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Email 3, Part 1: Kitchen Crisis

June 12, 2009

From email update March 30th:

KITCHEN CRISIS

After a 5- or 6-day work period of center maintenance (much of which I spent lugging and laying huge slate stones for an outdoor walkway in the men’s area — literally ‘making a path,’ hehe), I reported for kitchen duty for the next 10-day course, along with a dozen brand-new volunteers. During introductions, we were told that since the position of kitchen manager involves a lot of intense responsibility, the job would be split, 5 days apiece, between two people: Anjel, a long-term server; and Natalia, who had run the kitchen when I served at the end of February. Okay, cool.

Less than 24 hours later, Natalia and Anjel have both backed out. And guess who is named the new, sole kitchen manager? That’s right, the only one who doesn’t speak Spanish. Yo.

No training. No handbook. Just an understocked kitchen, a team of mostly men ranging from 20 to 62, my own week’s worth of experience, and a list of recipes to feed about 70 people, three times a day, punctually and quietly, so as not to disturb the silent meditators. Uh huh.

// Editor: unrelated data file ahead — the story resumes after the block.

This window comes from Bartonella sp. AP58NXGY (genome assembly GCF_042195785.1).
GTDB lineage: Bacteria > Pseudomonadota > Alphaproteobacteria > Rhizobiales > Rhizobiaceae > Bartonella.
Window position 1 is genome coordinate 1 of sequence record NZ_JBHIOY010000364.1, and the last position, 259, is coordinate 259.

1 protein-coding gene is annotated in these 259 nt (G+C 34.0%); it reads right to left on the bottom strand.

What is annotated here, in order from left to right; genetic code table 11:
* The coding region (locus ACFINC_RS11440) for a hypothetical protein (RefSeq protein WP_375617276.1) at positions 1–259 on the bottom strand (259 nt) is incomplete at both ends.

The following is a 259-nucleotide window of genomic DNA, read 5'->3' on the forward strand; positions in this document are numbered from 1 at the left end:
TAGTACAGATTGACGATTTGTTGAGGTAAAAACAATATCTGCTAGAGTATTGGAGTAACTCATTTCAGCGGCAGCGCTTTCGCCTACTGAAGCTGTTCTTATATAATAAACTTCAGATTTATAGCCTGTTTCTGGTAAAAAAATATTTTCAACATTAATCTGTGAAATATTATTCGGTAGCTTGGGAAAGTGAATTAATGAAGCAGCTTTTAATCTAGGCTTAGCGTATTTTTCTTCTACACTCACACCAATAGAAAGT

To make matters more complicated, since Natalia declined the role for stress-related reasons, she was hardly in a position to guide me through the steps. After exuding tension for a day and a half, she finally felt so sick of the kitchen she had to retreat completely to the garden, where she spent the rest of the course tending plants.

This left me and Anjel as the only two people who had ever cooked in la cocina before. I had a cold. Anjel was often called away to work in the center office. The tofu shipment wasn’t delivered on time. In accordance with the vow not to kill, one of our primary forms of pest control is a dry paintbrush labeled “Barrer Hormigas.” You get the picture, friends.

Luckily, what under normal circumstances would have spelled certain meltdown for me, in the environment of Dhamma Neru became another great chance to practice equanimity, courage, patience, and compassion (for others and for myself!). Which meant that I found myself smiling a whole lot. Smiling to compensate for my utter lack of vocabulary, and smiling in the face of all the absurdity.

With equanimity on our side, Late Tofu didn’t ruin the menu. A successful day meant that (a) no one went hungry, (b) we didn’t burn the place down, and (c) everyone in the kitchen was kind to each other. By the last day, we were all good friends, and the students (whose silence had been lifted) thanked and endlessly praised us for the delicious food. Some even gave us chocolate bars.

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